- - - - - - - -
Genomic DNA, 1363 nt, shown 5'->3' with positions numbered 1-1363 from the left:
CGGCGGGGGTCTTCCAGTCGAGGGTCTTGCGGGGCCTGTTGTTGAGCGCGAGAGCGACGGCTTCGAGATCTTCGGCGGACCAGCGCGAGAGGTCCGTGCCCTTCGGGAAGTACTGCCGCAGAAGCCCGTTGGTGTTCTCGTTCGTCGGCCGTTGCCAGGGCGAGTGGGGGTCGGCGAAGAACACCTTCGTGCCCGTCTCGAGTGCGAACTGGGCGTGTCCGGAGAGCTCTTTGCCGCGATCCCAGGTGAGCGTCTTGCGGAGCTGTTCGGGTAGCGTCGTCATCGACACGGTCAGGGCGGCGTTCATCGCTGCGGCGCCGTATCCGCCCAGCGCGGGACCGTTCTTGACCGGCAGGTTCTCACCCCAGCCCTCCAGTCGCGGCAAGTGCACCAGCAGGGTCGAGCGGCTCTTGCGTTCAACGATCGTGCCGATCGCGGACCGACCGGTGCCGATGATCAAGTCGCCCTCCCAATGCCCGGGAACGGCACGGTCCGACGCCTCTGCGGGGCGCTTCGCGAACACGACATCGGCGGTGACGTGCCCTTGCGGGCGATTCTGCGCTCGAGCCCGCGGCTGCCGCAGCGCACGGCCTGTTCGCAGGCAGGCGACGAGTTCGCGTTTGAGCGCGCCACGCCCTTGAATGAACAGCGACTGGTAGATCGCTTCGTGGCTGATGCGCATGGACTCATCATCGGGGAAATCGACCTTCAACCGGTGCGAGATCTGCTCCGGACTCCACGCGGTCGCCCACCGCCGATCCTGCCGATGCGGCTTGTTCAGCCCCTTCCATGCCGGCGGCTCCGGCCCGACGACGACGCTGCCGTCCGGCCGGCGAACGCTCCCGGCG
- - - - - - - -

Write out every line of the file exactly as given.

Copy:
Genomic DNA, 1363 nt, shown 5'->3' with positions numbered 1-1363 from the left:
CGGCGGGGGTCTTCCAGTCGAGGGTCTTGCGGGGCCTGTTGTTGAGCGCGAGAGCGACGGCTTCGAGATCTTCGGCGGACCAGCGCGAGAGGTCCGTGCCCTTCGGGAAGTACTGCCGCAGAAGCCCGTTGGTGTTCTCGTTCGTCGGCCGTTGCCAGGGCGAGTGGGGGTCGGCGAAGAACACCTTCGTGCCCGTCTCGAGTGCGAACTGGGCGTGTCCGGAGAGCTCTTTGCCGCGATCCCAGGTGAGCGTCTTGCGGAGCTGTTCGGGTAGCGTCGTCATCGACACGGTCAGGGCGGCGTTCATCGCTGCGGCGCCGTATCCGCCCAGCGCGGGACCGTTCTTGACCGGCAGGTTCTCACCCCAGCCCTCCAGTCGCGGCAAGTGCACCAGCAGGGTCGAGCGGCTCTTGCGTTCAACGATCGTGCCGATCGCGGACCGACCGGTGCCGATGATCAAGTCGCCCTCCCAATGCCCGGGAACGGCACGGTCCGACGCCTCTGCGGGGCGCTTCGCGAACACGACATCGGCGGTGACGTGCCCTTGCGGGCGATTCTGCGCTCGAGCCCGCGGCTGCCGCAGCGCACGGCCTGTTCGCAGGCAGGCGACGAGTTCGCGTTTGAGCGCGCCACGCCCTTGAATGAACAGCGACTGGTAGATCGCTTCGTGGCTGATGCGCATGGACTCATCATCGGGGAAATCGACCTTCAACCGGTGCGAGATCTGCTCCGGACTCCACGCGGTCGCCCACCGCCGATCCTGCCGATGCGGCTTGTTCAGCCCCTTCCATGCCGGCGGCTCCGGCCCGACGACGACGCTGCCGTCCGGCCGGCGAACGCTCCCGGCG